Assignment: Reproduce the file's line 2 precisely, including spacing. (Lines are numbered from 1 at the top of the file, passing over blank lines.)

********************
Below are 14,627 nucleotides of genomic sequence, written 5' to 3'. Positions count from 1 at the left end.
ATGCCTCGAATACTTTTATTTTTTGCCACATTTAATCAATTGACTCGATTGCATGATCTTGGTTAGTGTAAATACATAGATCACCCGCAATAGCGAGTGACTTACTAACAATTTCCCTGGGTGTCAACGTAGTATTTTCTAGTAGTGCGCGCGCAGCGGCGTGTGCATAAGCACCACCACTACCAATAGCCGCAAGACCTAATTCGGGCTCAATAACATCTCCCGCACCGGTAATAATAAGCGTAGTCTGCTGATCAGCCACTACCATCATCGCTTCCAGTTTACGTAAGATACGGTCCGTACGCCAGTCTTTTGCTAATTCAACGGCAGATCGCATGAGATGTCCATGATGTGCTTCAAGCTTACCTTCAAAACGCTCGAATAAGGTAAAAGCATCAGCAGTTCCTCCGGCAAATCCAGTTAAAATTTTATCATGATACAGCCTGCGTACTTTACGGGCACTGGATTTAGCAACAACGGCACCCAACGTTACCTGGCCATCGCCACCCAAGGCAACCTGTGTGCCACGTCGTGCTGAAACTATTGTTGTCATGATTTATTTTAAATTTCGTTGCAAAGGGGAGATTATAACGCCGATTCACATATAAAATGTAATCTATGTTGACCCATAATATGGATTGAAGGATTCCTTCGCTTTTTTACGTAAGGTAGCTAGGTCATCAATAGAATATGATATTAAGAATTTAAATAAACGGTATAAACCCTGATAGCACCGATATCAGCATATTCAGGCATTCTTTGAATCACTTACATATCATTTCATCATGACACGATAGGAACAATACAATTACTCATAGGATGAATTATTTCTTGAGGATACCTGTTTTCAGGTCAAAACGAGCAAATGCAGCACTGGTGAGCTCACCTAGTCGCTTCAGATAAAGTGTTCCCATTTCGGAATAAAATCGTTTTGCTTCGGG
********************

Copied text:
ATGCCTCGAATACTTTTATTTTTTGCCACATTTAATCAATTGACTCGATTGCATGATCTTGGTTAGTGTAAATACATAGATCACCCGCAATAGCGAGTGACTTACTAACAATTTCCCTGGGTGTCAACGTAGTATTTTCTAGTAGTGCGCGCGCAGCGGCGTGTGCATAAGCACCACCACTACCAATAGCCGCAAGACCTAATTCGGGCTCAATAACATCTCCCGCACCGGTAATAATAAGCGTAGTCTGCTGATCAGCCACTACCATCATCGCTTCCAGTTTACGTAAGATACGGTCCGTACGCCAGTCTTTTGCTAATTCAACGGCAGATCGCATGAGATGTCCATGATGTGCTTCAAGCTTACCTTCAAAACGCTCGAATAAGGTAAAAGCATCAGCAGTTCCTCCGGCAAATCCAGTTAAAATTTTATCATGATACAGCCTGCGTACTTTACGGGCACTGGATTTAGCAACAACGGCACCCAACGTTACCTGGCCATCGCCACCCAAGGCAACCTGTGTGCCACGTCGTGCTGAAACTATTGTTGTCATGATTTATTTTAAATTTCGTTGCAAAGGGGAGATTATAACGCCGATTCACATATAAAATGTAATCTATGTTGACCCATAATATGGATTGAAGGATTCCTTCGCTTTTTTACGTAAGGTAGCTAGGTCATCAATAGAATATGATATTAAGAATTTAAATAAACGGTATAAACCCTGATAGCACCGATATCAGCATATTCAGGCATTCTTTGAATCACTTACATATCATTTCATCATGACACGATAGGAACAATACAATTACTCATAGGATGAATTATTTCTTGAGGATACCTGTTTTCAGGTCAAAACGAGCAAATGCAGCACTGGTGAGCTCACCTAGTCGCTTCAGATAAAGTGTTCCCATTTCGGAATAAAATCGTTTTGCTTCGGG